What is Multiple Sclerosis (MS)?
Multiple Sclerosis is characterized by demyelination, breakdown of the blood brain barrier, inflammation and episodic attacks.
Multiple sclerosis is a demyelinating disease that is considered to be autoimmune. Impulses are normally transmitted along neural pathways from our brain to our spinal cord and then these messages are sent to our muscles resulting in movement. These neuropath ways are coated with a myelin sheath that allows these electrical impulses to be conducted at a high speed. In MS, these myelin sheaths become damaged forming plaques (demyelination) that disrupt the communication between nerve cells. These lesions occur in the white matter of the brain and spinal cord (CNS) and in the optic nerve (CNII).
Breakdown of the Blood Brain Barrier
The blood brain barrier normally allows in oxygen and nutrients to feed the brain and restricts invaders such as viruses. MS patients have an abnormal blood brain barrier, which would allow toxins, viruses, bacteria and immune cells to get into the cerebral spinal fluid that bathes the brain and spinal cord.
In MS, a type of T cell (lymphocyte) is able to cross the blood brain barrier and release chemicals in an immune reaction that attacks the myelin and causes inflammation. Inflammatory cells have been found surrounding these plaques. We believe that viral infection or toxins trigger this immune response.
Patients have an acute attack that may include various symptoms depending on the area of destruction of the myelin sheath. These symptoms may include weakness, numbness, tingling, incoordination, tremors, unsteadiness of gait, double vision, nystagmus, visual disturbance, pain, bladder dysfunction, sexual dysfunction, impaired memory and concentration, fatigue, and impaired sensation. These symptoms may then disappear for a few days, weeks, months or years before neurological symptoms appear again. There is no prediction as to when the next attack will occur. Certain conditions may trigger an exacerbation such as an infection, trauma or pregnancy. Between these episodes, the body is sometimes able to repair itself and partial remyelination can occur resulting in remission and improvement in symptoms. These remylenated nerves conduct more slowly and are sensitive to heat. Symptoms can reappear with a hot bath, exercise or on a hot, humid day.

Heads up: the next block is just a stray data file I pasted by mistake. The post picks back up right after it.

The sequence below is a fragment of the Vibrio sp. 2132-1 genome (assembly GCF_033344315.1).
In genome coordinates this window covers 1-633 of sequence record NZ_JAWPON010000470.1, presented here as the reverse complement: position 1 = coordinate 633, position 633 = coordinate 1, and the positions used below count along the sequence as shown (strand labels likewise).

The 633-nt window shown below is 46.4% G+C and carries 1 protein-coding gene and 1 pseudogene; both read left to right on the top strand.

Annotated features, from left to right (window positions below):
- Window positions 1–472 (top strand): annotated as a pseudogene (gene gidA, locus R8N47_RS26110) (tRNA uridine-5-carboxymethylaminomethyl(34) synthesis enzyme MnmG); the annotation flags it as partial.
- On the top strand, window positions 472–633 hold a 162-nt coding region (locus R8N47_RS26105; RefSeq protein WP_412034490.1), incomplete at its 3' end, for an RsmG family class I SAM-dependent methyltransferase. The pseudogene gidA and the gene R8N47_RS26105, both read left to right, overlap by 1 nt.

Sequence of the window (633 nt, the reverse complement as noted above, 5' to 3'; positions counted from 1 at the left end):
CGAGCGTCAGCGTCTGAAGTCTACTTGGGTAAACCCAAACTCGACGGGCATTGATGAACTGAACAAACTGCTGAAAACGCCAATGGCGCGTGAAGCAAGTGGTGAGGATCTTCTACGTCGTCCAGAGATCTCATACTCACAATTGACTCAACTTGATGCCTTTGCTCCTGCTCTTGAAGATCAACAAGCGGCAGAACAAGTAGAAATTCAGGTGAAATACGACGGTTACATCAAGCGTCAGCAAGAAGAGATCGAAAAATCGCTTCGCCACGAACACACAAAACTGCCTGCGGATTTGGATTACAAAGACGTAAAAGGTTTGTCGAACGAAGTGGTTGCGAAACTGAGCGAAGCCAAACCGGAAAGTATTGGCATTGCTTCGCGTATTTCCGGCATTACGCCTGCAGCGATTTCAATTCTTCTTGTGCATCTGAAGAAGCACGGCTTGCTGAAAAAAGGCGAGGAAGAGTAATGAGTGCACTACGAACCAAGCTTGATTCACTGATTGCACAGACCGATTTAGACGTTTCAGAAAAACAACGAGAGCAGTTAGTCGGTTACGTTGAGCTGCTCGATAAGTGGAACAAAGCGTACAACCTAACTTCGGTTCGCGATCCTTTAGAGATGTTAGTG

Symptoms for multiple sclerosis aggravate as the disease progresses.
Early disease may show:
- Loss of balance
- Weakness in one or more limbs
- Blurred or double vision
Later on, as the disease progresses, other symptoms may include:
- Muscle spasms
- Sensitivity to heat
- Changes in thinking or perception
- Sexual disturbances
The most common symptoms include:
- Fatigue mostly in the afternoon, sleepiness, drowsiness
- Heat sensitivity
- Muscle spasticity affecting the legs and arms
- Vision problem
- Numbness. Burning, pins and needles
- Speech problems
- Swallowing difficulties
- Gait disturbance (a deviation from normal walking)
- Impaired memory and concentration
- Dizziness and vertigo
Types of Multiple Sclerosis
There are several types of multiple sclerosis:
Relapsing-Remitting MS – 80% of MS usually begins like this. Attacks are followed by periods of recovery, before another attack occurs.
Secondary Progressive – People with relapsing-remitting MS develop this form of MS. There is partial recovery in between attacks and eventually a steady deterioration of symptoms occurs replacing the episodic attacks.
Primary Progressive – 15% of the cases. There is no relapse and remission but instead a gradual deterioration occurs at the onset of the disease.
Who is at risk for Multiple Sclerosis (MS)?
MS is mostly found in young and middle age women in Northern climates.